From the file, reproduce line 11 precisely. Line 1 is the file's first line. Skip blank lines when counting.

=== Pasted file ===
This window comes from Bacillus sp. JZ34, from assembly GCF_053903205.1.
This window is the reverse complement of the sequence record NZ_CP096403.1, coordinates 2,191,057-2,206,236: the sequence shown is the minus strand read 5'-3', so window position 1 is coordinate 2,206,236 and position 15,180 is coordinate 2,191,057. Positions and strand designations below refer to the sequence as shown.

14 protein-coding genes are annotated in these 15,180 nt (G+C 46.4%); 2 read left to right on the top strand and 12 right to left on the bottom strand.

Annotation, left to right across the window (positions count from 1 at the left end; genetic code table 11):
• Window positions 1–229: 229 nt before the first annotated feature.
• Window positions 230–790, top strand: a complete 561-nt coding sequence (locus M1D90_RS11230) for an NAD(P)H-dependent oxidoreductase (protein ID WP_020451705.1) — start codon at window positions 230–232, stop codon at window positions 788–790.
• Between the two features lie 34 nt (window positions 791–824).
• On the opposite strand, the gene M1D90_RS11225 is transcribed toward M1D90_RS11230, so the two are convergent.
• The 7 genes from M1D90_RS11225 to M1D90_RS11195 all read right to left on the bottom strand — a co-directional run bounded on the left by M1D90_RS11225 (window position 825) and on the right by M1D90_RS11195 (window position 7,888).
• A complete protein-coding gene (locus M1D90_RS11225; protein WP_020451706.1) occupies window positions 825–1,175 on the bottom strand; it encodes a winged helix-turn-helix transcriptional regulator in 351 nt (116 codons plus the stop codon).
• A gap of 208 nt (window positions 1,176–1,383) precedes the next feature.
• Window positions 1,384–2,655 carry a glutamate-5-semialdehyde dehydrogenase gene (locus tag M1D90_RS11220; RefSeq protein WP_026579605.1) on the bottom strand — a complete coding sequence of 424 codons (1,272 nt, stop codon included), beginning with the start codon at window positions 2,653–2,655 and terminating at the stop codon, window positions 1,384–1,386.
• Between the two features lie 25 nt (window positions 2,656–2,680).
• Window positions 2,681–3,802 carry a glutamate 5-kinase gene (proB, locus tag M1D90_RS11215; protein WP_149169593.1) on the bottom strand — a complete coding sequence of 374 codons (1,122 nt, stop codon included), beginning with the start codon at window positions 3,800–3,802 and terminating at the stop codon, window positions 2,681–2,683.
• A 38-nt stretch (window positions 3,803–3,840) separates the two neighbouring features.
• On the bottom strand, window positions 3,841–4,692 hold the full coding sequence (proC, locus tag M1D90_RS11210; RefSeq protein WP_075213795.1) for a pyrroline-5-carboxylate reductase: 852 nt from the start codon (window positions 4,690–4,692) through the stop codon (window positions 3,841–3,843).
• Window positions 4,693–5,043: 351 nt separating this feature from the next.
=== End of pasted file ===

• A gap of 208 nt (window positions 1,176–1,383) precedes the next feature.